Newsletter August 2021

The field campaign has come to an end far too quickly for our liking!
Nonetheless, we are proud of what we have achieved during the event in Switzerland.

We would now like to share a quick overview and some images of our operations at Mount Pilatus and the Swiss Museum of Transportation.

The Location

We were located at Lucern. Our rover, LARSS has been transported to the top of Mount Pilatus with one of the steepest railways on earth (48%!!).

Our control room was set up at the Swiss Museum of Transport. From there, we were able to control LARSS. We also had a booth for visitors, giving them the possibility to learn more about us.

Despite our hopes for lots of sunshine, we had to deal with much fog. This was not optimal, as we were now forced to reduce our plan of operations to a minimum. Making the best out of the situation, we were able to be fully operational for three days.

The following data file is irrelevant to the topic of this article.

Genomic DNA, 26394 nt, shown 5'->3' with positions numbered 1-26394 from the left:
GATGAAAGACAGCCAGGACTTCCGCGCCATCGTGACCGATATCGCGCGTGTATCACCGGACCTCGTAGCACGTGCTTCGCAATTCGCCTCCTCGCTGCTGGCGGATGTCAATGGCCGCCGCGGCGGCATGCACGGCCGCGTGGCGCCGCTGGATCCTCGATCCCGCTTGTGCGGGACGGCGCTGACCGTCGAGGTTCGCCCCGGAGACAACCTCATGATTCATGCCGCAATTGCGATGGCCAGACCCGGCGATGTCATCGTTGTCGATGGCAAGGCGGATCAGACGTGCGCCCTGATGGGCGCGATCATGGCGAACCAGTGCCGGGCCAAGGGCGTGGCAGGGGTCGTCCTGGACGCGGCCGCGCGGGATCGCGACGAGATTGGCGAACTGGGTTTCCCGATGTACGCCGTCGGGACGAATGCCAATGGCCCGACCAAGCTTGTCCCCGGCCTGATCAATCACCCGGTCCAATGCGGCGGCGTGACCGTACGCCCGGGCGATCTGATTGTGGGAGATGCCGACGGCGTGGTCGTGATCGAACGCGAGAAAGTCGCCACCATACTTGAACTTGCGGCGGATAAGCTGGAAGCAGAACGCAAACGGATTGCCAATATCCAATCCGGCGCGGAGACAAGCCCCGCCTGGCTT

On this occasion, we have made a Q&A with our subteam leads. We asked them all the same questions about their team and tasks during the field campaign:

  1. What was your subsystem’s task and how well did it work?
  2. What were your team’s tasks at the FC?
  3. What did you learn from the FC?

Propulsion and Chassis (PC)

  1. PC has 2 main functions for the tests in the FC. During the PL tests, the PC was supposed to position and hold the sintering system in place. This function seems to be properly fulfilled. The second major function is the driving capability of the rover. Tests performed at the FC have shown that the driving capability of the current system does not yet meet our aspirations.
  2. PC was responsible for the mechanical setup and maintenance of our assembly. Additionally, when the weather did not allow for proper PL tests, we did preliminary drive system tests.
  3. The FC showed us some weaknesses in our system. In addition, we were able to identify further potential for improvement in terms of communication, organizational structure, and long-term planning.

Electronic Power System (EPS)